Down memory lane

I’ve been pondering for some time doing the occasional post about changes I’ve seen in family law since that fateful day 25-plus years ago when I first wielded my Dictaphone in anger. Since then there have been many changes (and much has stayed the same), but I’ll begin with something which, unusually, has been completely consigned to history: the affiliation order.

Affiliation orders, with their roots in the bastardy laws, required the ‘putative father’ to pay maintenance for an illegitimate child. Note the words ‘putative father’, rather than simply ‘father’, ‘putative’ meaning ‘reputed’ – i.e. an affiliation order was not proof of paternity (despite this the existence of an order was an exception to the rule that a child support officer could not make an assessment where the alleged father disputed paternity). I’ve long since discarded any text books I had on the subject, but my recollection of the way it worked was that the mother had to adduce evidence which corroborated her allegation that the respondent was the father of her child. Such corroboration usually took the form of an old-fashioned (i.e. non-DNA fingerprinting) blood test which (if memory serves me correctly) could prove that the respondent was not the father, but not whether he was. Once it was established that the respondent was the putative father, the court moved on to determine how much he should pay.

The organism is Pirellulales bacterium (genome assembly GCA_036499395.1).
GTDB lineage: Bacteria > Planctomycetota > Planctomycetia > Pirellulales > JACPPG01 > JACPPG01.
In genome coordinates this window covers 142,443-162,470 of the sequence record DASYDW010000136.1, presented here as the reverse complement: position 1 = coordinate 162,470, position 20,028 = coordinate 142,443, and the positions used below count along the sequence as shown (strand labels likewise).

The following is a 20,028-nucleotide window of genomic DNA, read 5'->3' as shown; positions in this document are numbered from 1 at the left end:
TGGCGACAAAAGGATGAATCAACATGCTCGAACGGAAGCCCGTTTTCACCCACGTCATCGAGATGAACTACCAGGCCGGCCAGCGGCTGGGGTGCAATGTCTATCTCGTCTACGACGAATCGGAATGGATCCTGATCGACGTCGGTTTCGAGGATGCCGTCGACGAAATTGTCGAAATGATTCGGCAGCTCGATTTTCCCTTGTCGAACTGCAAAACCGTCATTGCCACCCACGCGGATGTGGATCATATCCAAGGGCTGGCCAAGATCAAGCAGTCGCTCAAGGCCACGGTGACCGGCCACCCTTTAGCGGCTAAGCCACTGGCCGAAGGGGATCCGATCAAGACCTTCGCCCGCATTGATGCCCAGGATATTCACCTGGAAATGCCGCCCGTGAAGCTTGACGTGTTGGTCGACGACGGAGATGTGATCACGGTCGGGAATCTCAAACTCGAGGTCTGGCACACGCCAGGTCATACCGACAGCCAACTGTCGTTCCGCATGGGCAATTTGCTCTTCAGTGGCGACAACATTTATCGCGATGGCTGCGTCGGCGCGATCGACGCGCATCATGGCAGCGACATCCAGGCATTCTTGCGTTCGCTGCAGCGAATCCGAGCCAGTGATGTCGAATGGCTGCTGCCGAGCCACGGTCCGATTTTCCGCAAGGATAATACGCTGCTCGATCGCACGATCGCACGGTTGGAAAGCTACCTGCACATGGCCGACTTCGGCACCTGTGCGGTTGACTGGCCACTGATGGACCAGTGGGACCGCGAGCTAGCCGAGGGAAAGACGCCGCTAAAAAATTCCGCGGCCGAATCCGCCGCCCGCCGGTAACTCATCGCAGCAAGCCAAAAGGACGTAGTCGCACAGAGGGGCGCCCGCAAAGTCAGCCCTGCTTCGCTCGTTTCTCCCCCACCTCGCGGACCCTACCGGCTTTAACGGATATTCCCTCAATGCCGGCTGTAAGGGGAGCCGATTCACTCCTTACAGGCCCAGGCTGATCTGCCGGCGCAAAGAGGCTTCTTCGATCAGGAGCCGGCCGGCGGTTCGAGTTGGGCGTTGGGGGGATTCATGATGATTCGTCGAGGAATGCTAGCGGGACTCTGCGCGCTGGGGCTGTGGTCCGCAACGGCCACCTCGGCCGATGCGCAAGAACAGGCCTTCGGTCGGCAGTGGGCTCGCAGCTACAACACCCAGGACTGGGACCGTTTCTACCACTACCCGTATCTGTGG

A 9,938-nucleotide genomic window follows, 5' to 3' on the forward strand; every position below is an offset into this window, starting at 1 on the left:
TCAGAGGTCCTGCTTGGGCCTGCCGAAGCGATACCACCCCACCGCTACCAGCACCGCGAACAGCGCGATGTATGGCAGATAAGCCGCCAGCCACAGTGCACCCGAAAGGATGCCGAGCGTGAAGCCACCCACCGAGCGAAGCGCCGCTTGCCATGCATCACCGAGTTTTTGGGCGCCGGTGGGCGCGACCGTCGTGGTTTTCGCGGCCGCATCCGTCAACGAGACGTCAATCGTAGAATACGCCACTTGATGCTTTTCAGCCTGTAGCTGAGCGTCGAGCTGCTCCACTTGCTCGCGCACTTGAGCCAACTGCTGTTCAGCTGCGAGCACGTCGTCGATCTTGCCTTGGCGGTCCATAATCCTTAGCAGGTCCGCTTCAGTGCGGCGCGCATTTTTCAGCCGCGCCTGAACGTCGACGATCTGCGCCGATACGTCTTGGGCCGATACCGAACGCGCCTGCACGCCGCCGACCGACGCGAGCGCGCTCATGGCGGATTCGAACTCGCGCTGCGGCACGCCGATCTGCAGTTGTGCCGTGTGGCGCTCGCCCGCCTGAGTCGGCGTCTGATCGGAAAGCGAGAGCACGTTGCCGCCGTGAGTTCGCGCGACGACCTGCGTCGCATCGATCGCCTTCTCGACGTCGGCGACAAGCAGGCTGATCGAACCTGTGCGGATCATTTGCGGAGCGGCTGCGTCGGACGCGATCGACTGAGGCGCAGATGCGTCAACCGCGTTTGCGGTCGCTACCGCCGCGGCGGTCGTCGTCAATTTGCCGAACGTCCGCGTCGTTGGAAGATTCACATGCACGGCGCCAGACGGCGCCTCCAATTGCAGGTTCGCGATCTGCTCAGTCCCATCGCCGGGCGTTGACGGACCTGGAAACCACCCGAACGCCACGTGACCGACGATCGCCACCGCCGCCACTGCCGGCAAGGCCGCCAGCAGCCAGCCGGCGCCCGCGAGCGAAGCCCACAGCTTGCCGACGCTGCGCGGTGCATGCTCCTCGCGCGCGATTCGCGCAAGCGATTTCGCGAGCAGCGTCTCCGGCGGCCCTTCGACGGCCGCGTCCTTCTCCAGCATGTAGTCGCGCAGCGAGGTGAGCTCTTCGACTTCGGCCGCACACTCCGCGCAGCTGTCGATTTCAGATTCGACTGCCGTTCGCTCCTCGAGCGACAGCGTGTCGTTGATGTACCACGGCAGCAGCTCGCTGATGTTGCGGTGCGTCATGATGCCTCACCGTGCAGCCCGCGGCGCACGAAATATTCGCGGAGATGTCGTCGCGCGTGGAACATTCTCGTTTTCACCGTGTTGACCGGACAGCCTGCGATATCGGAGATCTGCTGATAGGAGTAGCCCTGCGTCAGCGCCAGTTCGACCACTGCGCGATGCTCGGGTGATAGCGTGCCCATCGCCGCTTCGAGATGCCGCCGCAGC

Affiliation proceedings were abolished by the Family Law Reform Act 1987. I remember somewhat selfishly being disappointed by this – for about the first time in my career a (albeit small) body of law that I had learned and practised would be of no more use to me.